Lewis Carroll Research Paper

3835 Words 16 Pages
Introduction: The life and works of Lewis Carroll:

Charles Dodgson, born in 1832 to Charles Dodgson (a clergyman) and Frances, in Daresbury, England, took the pen name, Lewis Carroll. Lewis has ten other siblings as well. “He told his brothers and sisters stories, made up games and wrote magazines with them,” (Woolf, Pg.1) says Edward Wakeling, having spent 12 years annotating Dodgson’s diaries. Lewis apparently loved to entertain children, and they loved him as well..

At eighteen, Lewis enrolled at Oxford in 1850, and became the equivalent of a fellow, at the university’s College of Christ Church. While it was deemed by the College that all senior students become ordained as priests and become celibate, Lewis managed to escape the ordination
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Once again, in Alice in Wonderland, there is the hint and allusion to physics and math at the beginning of the story. “She took down a jar from one of the shelves as she passed…she did not like to drop the jar, for fear of killing somebody” (Gardner, Pg.13). She was already falling due to gravity. She was scared that dropping the jar will kill somebody but it is not possible to drop something while falling already. This indicates that Alice is still young and does not understand the mechanisms of physics and math. She tries to understand her senses based upon logic without understanding the fundamental areas of math. That brings upon the question, how does one distinguish what is a “sense” without knowing what “nonsense” …show more content…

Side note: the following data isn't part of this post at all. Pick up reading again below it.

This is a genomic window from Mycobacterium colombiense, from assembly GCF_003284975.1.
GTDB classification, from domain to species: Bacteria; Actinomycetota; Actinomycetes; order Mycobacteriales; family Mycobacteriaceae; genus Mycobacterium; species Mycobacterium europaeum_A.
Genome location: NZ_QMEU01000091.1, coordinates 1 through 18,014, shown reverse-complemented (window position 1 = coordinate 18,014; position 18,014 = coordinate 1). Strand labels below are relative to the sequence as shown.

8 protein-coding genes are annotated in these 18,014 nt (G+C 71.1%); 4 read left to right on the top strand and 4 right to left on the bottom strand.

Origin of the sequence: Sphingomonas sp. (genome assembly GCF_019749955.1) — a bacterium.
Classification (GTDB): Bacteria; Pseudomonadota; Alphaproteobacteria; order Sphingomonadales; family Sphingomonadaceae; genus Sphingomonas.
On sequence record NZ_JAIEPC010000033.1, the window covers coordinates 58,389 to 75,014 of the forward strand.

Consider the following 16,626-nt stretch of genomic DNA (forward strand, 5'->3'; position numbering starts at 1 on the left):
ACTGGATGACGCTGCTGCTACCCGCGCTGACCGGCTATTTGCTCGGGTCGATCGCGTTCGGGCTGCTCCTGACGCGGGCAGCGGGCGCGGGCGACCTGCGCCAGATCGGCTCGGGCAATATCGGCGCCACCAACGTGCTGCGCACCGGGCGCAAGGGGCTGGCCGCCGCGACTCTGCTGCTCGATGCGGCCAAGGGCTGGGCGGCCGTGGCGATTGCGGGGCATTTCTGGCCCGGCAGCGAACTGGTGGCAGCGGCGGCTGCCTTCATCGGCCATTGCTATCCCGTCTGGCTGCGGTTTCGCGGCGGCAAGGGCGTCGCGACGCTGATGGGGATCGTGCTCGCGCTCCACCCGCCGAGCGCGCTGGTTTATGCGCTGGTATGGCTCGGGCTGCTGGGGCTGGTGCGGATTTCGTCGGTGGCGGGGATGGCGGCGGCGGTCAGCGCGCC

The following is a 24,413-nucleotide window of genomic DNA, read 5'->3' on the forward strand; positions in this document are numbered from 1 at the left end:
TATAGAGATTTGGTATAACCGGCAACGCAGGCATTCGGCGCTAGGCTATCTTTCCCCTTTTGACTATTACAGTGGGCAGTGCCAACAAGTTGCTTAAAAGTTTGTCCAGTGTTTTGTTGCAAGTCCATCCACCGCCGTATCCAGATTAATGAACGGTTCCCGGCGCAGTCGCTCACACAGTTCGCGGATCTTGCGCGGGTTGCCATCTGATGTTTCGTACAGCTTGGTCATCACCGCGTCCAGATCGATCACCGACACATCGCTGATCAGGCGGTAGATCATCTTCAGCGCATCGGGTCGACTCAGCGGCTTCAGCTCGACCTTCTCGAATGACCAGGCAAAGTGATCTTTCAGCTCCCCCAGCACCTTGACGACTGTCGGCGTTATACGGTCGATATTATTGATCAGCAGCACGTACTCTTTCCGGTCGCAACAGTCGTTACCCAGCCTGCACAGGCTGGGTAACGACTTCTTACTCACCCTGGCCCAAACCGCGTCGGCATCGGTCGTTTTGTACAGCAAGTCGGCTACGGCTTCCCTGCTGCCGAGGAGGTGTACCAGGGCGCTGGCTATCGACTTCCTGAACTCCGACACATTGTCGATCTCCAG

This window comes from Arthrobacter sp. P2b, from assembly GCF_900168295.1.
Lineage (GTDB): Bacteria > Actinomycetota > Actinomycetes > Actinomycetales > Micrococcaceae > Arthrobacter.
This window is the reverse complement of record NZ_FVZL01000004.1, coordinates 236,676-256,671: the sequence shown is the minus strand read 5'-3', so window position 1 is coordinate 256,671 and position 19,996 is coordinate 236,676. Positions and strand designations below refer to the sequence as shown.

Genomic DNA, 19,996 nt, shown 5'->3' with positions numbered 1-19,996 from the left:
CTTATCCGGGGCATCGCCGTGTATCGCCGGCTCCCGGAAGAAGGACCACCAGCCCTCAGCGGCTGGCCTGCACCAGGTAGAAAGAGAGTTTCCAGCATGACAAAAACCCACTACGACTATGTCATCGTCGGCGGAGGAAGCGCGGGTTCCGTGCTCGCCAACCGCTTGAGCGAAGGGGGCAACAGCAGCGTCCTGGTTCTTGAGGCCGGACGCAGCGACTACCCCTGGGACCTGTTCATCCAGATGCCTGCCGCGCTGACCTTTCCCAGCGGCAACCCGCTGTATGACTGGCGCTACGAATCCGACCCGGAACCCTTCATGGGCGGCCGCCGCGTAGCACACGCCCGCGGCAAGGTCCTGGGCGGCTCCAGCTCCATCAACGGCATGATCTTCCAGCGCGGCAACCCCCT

The poem is very translucent and yet quite opaque in its meaning. Where clarity in language is enough, the pronouns are not semantically and pragmatically linked, both within the poem, or, outside of it, and, hence the this clarity yields utter confusion. The reader might believe that he/ she might understand, but really he/ she can't! The poem above appears in the form of a letter that is read in a courtroom and, the identity of its writer and recipient are to be determined in the judicial process. This poem functions as the key evidence in the trial (of the Knave of Hearts). This is interesting because the job of the reader of the poem is apparently to match the identity of the perpetrator with that of the defendant. Alice declares that she doesn't "believe there's an atom of meaning in it," (Gardner, Pg.123) which is literally true - yet the poem functions as evidence. If nonsense makes sense, then, what exactly is sense, and what is nonsense? Lewis, the author was perhaps trying to fill in semantic prose (pros) and pragmatic (cons) into a parody of sheer disbelief. Perhaps Lewis was prompting the reader to believe that he was posing a challenge to the readers to determine if the story justified the prose written. The curious inflexion of circumstances and the unclear evidence produced in an evidentiary trial is made to win an argument. It lends credence to the

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